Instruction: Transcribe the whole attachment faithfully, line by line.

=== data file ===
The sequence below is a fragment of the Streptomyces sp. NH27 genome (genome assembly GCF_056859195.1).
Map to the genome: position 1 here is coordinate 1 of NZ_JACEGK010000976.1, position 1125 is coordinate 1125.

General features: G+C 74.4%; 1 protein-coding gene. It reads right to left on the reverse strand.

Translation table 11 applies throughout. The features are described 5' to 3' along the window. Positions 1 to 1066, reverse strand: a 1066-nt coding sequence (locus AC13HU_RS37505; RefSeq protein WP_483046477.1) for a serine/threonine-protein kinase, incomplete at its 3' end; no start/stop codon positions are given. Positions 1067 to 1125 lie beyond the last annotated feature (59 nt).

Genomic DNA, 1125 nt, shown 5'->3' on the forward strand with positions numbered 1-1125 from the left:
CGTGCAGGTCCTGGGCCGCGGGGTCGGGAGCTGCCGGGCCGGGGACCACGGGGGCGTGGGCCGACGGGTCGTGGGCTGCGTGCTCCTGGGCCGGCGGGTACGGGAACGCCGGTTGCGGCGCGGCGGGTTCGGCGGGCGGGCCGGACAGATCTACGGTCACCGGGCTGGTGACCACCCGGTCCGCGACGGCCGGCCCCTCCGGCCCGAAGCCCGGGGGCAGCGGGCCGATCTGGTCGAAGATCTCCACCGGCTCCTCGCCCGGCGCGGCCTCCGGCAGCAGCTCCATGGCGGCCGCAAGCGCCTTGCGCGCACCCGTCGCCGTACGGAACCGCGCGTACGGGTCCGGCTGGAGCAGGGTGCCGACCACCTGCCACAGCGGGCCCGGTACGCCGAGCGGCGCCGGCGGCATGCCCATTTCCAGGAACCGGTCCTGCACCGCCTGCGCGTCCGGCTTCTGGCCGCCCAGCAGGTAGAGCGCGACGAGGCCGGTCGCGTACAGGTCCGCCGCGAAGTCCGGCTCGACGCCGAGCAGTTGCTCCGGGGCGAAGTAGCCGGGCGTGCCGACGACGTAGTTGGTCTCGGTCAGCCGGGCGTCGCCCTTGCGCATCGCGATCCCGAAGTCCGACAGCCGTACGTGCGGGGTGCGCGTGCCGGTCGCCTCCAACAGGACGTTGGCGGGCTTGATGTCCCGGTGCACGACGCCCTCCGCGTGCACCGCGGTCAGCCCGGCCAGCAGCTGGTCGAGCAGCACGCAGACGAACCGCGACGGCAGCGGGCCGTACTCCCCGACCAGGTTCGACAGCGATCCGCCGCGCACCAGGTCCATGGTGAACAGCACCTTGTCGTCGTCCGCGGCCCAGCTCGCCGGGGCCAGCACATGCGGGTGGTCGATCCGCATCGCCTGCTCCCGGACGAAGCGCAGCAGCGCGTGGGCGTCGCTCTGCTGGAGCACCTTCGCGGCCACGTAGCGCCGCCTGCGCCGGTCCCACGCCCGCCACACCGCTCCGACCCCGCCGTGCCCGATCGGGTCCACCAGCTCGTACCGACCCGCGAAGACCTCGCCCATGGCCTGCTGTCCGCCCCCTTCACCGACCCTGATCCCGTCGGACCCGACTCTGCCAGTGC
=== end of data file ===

The sequence below is a fragment of the Streptomyces sp. NH27 genome (genome assembly GCF_056859195.1).
Map to the genome: position 1 here is coordinate 1 of NZ_JACEGK010000976.1, position 1125 is coordinate 1125.

General features: G+C 74.4%; 1 protein-coding gene. It reads right to left on the reverse strand.

Translation table 11 applies throughout. The features are described 5' to 3' along the window. Positions 1 to 1066, reverse strand: a 1066-nt coding sequence (locus AC13HU_RS37505; RefSeq protein WP_483046477.1) for a serine/threonine-protein kinase, incomplete at its 3' end; no start/stop codon positions are given. Positions 1067 to 1125 lie beyond the last annotated feature (59 nt).

Genomic DNA, 1125 nt, shown 5'->3' on the forward strand with positions numbered 1-1125 from the left:
CGTGCAGGTCCTGGGCCGCGGGGTCGGGAGCTGCCGGGCCGGGGACCACGGGGGCGTGGGCCGACGGGTCGTGGGCTGCGTGCTCCTGGGCCGGCGGGTACGGGAACGCCGGTTGCGGCGCGGCGGGTTCGGCGGGCGGGCCGGACAGATCTACGGTCACCGGGCTGGTGACCACCCGGTCCGCGACGGCCGGCCCCTCCGGCCCGAAGCCCGGGGGCAGCGGGCCGATCTGGTCGAAGATCTCCACCGGCTCCTCGCCCGGCGCGGCCTCCGGCAGCAGCTCCATGGCGGCCGCAAGCGCCTTGCGCGCACCCGTCGCCGTACGGAACCGCGCGTACGGGTCCGGCTGGAGCAGGGTGCCGACCACCTGCCACAGCGGGCCCGGTACGCCGAGCGGCGCCGGCGGCATGCCCATTTCCAGGAACCGGTCCTGCACCGCCTGCGCGTCCGGCTTCTGGCCGCCCAGCAGGTAGAGCGCGACGAGGCCGGTCGCGTACAGGTCCGCCGCGAAGTCCGGCTCGACGCCGAGCAGTTGCTCCGGGGCGAAGTAGCCGGGCGTGCCGACGACGTAGTTGGTCTCGGTCAGCCGGGCGTCGCCCTTGCGCATCGCGATCCCGAAGTCCGACAGCCGTACGTGCGGGGTGCGCGTGCCGGTCGCCTCCAACAGGACGTTGGCGGGCTTGATGTCCCGGTGCACGACGCCCTCCGCGTGCACCGCGGTCAGCCCGGCCAGCAGCTGGTCGAGCAGCACGCAGACGAACCGCGACGGCAGCGGGCCGTACTCCCCGACCAGGTTCGACAGCGATCCGCCGCGCACCAGGTCCATGGTGAACAGCACCTTGTCGTCGTCCGCGGCCCAGCTCGCCGGGGCCAGCACATGCGGGTGGTCGATCCGCATCGCCTGCTCCCGGACGAAGCGCAGCAGCGCGTGGGCGTCGCTCTGCTGGAGCACCTTCGCGGCCACGTAGCGCCGCCTGCGCCGGTCCCACGCCCGCCACACCGCTCCGACCCCGCCGTGCCCGATCGGGTCCACCAGCTCGTACCGACCCGCGAAGACCTCGCCCATGGCCTGCTGTCCGCCCCCTTCACCGACCCTGATCCCGTCGGACCCGACTCTGCCAGTGC